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My friend Sean Kennedy asserts in a column at Real Clear Policy that the “Bipartisan Push for Criminal Justice Reform Is Misguided.” I respectfully disagree. On the contrary, criminal justice reform is a conservative effort that is necessary to restrain government that has grown too large, powerful, and costly.
Criminal justice reform, or CJR for short, is a broad-based movement made up of numerous policy reforms taking place mostly at the state level. Texas has pioneered many of the reforms and has inspired a growing number of states to follow suit which has led to, among other beneficial results, reduced recidivism rates and lower prison costs.
CJR is a policy response to the problem of overcriminalization which can be defined as the criminalization of routine behavior that has no business being criminalized and the overly burdensome punishments that are handed down for minor infractions. Or to put it another way, we have too many statutory and administrative laws that are too vague and carry overly disproportionate penalties in contravention to the old saying that “the punishment must fit the crime.”
For a taste of what this means consider three examples of overcriminalization:
A woman in Washington state spent 30 days in jail on a drug possession charge and 22 years later could not get a license to be an insurance agent or a nurse because of the decades-old record.
An Arkansas man had nearly $20,000 of his own lawfully earned money seized in a traffic stop even though he was never charged with a crime and prosecutors attempted to dismiss the forfeiture.
An Illinois man was prosecuted on “conservation law violations” after he rescued two injured eaglets. He was charged with four violations that each carried up to one year in prison and $2,500 in fines. His first trial ended in a hung jury that resulted in a mistrial so he was tried again. The jury in the second trial had the common sense to acquit but by then the man had spent two years and tens of thousands of dollars defending himself from charges that could have put him in prison for up to four years. Again, his crime was rescuing two injured juvenile bald eagles.
The basis for CJR then is the notion that in the United States we incarcerate or otherwise punish too many people for too long a time at too great a cost.
Former Texas Gov. Rick Perry, who is a CJR supporter and a signatory to the Right on Crime statement of principles, is fond of pointing out that we should be incarcerating the people we’re afraid of, not the people we’re mad at. Gov. Perry is not the only person to make this observation, but it is noteworthy that he made it as a popular Republican governor of one of the reddest of red states.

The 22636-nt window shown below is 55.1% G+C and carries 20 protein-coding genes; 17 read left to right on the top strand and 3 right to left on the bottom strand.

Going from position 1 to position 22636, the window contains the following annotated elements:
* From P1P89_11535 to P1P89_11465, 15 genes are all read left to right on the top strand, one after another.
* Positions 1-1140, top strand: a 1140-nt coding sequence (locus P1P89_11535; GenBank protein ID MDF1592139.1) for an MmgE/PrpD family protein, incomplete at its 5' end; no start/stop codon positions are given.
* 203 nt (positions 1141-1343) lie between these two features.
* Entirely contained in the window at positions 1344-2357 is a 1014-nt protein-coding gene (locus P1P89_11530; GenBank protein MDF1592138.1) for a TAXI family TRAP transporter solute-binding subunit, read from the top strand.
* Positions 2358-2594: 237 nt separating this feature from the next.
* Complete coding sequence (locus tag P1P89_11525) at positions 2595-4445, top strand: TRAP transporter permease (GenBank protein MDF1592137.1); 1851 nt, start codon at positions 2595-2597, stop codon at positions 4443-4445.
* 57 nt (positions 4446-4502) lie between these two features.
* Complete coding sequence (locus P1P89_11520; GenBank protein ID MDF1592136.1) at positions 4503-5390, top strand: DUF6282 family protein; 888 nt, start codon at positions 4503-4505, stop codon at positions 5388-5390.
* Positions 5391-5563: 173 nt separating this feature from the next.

Policies that fall under the CJR umbrella include efforts to decriminalize truancy, end the state-sanctioned piracy otherwise known as civil asset forfeiture, use probation rather than incarceration for some low-level nonviolent offenders, provide restitution for victims of property crimes, create reentry programs to help people successfully transition to life outside of prison, reform occupational licensing, and make punishments more proportionate to crimes, to name just a few.
Going back to the Real Clear Policy article, there are two key problems with Kennedy’s analysis. First, he claims criminal justice reform is misguided without bothering to address any of the actual policies under that very broad umbrella term. Kennedy’s second mistake is to create a strawman argument by laying out three “myths” that he wrongly implies form the basis of the CJR movement.
For example, Kennedy cites as his first myth the claim that “The U.S. engages in ‘mass incarceration,’ incarcerating the most people in the world.” While some reform supporters may make such a claim, that shouldn’t be taken to mean that the people actually moving these reforms forward are basing public policy on that assertion. I know many people working on CJR issues and none of them would either claim this statistic as a fact or cite it as a reason for enacting their policies. They will all tell you that we incarcerate too many people for things that don’t necessarily merit incarceration but they won’t make outlandish claims that aren’t supported by facts.
Conservatives are generally suspicious of government that is too big, too costly, and too powerful. That is, until it comes to the justice system where we seem to think it’s okay for the government to be big and powerful and spend our tax dollars like a drunken sailor. But why should we view the justice system any differently than the rest of the government? Why should we not demand transparency and accountability? Why should we not demand that crime and punishment be proportional? Why should we not demand that justice-related spending be efficient and cost-effective?
The answer is that we should demand these things. And to a growing extent we are, which is why it is mostly conservative states with Republican governors leading the way on criminal justice reform and in so doing making the system more just and less costly to taxpayers. To be sure, some liberal lawmakers who support the movement may tend to overreach and make the leap from being right on crime to being soft on crime. But that’s no reason to condemn the entire movement.
Criminal justice reform is not some misguided liberal effort to open the prison doors and set free everyone convicted of drug-related crimes as some opponents charge; rather it is a moral imperative for a society that values limited government, individual liberty, personal responsibility, and a justice system that is fair to victims, violators, and the taxpayers who fund it.